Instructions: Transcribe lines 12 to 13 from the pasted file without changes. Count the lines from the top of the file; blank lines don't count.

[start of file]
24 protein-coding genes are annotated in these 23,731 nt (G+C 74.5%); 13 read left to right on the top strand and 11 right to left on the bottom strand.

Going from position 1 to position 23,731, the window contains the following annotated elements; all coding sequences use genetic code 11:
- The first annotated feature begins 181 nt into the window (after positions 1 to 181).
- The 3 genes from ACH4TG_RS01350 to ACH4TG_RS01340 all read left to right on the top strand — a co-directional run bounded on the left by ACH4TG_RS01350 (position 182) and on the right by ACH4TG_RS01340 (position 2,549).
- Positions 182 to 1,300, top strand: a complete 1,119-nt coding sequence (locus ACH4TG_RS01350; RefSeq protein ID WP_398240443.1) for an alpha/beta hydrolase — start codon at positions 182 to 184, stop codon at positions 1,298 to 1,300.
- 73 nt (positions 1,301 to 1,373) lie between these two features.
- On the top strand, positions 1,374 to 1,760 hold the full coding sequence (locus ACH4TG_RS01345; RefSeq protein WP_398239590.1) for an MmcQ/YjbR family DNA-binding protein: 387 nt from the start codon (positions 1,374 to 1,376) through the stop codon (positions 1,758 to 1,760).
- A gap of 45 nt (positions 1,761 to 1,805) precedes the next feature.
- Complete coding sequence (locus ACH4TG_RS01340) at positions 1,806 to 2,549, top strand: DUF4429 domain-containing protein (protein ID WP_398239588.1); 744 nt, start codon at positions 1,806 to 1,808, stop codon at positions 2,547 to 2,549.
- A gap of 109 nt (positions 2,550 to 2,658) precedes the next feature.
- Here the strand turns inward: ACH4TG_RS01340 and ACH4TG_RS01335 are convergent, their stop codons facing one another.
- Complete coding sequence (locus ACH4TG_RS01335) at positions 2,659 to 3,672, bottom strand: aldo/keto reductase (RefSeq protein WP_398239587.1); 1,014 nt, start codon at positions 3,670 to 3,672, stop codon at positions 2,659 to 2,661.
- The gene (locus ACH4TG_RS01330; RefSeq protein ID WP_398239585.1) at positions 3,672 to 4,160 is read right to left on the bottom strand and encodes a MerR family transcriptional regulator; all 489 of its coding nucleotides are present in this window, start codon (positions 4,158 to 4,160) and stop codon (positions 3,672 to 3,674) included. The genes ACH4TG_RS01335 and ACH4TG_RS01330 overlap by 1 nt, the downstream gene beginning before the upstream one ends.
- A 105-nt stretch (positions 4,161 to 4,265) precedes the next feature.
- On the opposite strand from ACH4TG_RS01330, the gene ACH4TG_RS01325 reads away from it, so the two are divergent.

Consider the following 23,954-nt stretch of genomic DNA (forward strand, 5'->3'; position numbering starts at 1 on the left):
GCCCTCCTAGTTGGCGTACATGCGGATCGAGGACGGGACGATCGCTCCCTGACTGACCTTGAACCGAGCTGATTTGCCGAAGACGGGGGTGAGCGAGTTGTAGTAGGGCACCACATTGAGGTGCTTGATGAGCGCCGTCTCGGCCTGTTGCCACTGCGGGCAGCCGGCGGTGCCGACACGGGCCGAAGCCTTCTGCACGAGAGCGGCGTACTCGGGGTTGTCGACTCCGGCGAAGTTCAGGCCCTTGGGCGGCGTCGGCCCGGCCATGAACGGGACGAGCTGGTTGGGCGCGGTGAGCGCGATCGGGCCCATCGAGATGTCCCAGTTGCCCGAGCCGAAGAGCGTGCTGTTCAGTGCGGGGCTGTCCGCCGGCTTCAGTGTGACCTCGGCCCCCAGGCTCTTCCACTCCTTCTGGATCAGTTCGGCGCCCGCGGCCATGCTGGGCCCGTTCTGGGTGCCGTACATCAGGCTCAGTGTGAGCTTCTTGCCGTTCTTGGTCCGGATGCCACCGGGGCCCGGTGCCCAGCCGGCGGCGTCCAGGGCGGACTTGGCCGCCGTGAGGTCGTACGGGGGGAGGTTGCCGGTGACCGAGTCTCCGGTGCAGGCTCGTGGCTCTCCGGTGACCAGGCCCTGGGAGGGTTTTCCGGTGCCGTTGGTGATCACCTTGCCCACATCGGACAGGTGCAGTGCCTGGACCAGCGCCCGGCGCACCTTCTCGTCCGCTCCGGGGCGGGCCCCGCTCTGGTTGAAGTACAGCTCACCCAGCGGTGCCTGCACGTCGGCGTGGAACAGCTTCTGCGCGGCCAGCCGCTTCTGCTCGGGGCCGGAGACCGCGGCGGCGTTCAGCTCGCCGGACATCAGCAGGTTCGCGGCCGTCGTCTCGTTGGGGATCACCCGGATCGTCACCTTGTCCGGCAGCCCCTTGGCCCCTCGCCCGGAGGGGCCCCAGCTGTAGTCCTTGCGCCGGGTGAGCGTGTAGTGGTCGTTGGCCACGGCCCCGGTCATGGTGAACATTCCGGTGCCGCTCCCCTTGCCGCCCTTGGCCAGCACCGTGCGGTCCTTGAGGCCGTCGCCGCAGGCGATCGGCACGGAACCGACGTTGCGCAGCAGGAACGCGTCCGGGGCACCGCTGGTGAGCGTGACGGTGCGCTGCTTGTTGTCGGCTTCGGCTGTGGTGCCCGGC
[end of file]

- Complete coding sequence (locus ACH4TG_RS01335) at positions 2,659 to 3,672, bottom strand: aldo/keto reductase (RefSeq protein WP_398239587.1); 1,014 nt, start codon at positions 3,670 to 3,672, stop codon at positions 2,659 to 2,661.
- The gene (locus ACH4TG_RS01330; RefSeq protein ID WP_398239585.1) at positions 3,672 to 4,160 is read right to left on the bottom strand and encodes a MerR family transcriptional regulator; all 489 of its coding nucleotides are present in this window, start codon (positions 4,158 to 4,160) and stop codon (positions 3,672 to 3,674) included. The genes ACH4TG_RS01335 and ACH4TG_RS01330 overlap by 1 nt, the downstream gene beginning before the upstream one ends.